Original Research

Undergraduate research student perceptions

D. Dawson, M. Faure, B. Julius
South African Journal of Physiotherapy | Vol 57, No 1 | a487 | DOI: https://doi.org/10.4102/sajp.v57i1.487 | © 2018 D. Dawson, B. Julius | This work is licensed under CC Attribution 4.0
Submitted: 30 August 2018 | Published: 28 February 2001

About the author(s)

D. Dawson, Physiotherapy Department University of Stellenbosch, South Africa
M. Faure, Physiotherapy Department University of Stellenbosch, South Africa
B. Julius, Physiotherapy Department University of Stellenbosch, South Africa

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Health professionals are required to generate evidence via research in order to validate their practice. Undergraduate students in the professions allied to medicine complete a research component in their final year of study. The assumption is that this component will equip them with the knowledge, skills and attitudes to undertake research as clinicians. In this retrospective study, a questionnaire was used to examine the perceptions and experiences of students relating to their research projects. The study population was students studying in the professions allied to medicine on the Tygerberg Campus of the University of Stellenbosch.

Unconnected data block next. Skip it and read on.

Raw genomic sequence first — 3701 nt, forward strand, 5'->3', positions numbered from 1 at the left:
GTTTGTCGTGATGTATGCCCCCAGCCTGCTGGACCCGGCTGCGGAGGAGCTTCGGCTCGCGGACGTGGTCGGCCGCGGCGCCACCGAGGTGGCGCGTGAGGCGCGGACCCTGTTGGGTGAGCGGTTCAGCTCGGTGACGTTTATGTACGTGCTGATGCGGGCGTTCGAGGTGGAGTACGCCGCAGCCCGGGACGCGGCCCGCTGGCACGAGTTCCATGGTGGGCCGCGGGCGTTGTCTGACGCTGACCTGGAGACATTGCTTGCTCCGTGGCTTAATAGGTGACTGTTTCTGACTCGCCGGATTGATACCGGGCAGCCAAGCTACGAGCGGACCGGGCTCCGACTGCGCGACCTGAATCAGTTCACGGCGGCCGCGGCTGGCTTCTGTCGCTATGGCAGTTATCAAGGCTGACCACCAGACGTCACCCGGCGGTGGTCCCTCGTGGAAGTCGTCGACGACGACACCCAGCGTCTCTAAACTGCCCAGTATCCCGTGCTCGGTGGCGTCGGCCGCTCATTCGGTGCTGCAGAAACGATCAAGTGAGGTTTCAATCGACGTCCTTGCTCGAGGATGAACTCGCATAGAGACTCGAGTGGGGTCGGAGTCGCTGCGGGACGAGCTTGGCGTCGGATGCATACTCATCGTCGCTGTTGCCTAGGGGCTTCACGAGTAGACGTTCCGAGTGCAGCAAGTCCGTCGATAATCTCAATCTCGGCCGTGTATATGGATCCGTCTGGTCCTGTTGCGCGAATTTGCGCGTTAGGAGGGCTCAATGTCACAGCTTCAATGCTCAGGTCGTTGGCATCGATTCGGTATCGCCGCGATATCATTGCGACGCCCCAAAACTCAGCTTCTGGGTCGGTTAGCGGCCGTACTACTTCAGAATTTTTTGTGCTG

The response rate was 77% (n-106). Of these students, 69% enjoyed implementing their research project, whilst 28% did not. However, physiotherapy students experienced this component of their course most negatively. The most positive perceptions of the students related to educational benefits and interest, whilst the most negative results related to time restraints and stress.
In planning for the future, it is important to evaluate the outcomes of the research component of the undergraduate curriculum and its possible effects on the development and practice of the physiotherapy profession


undergraduate research; student perceptions; physiotherapy; evidence


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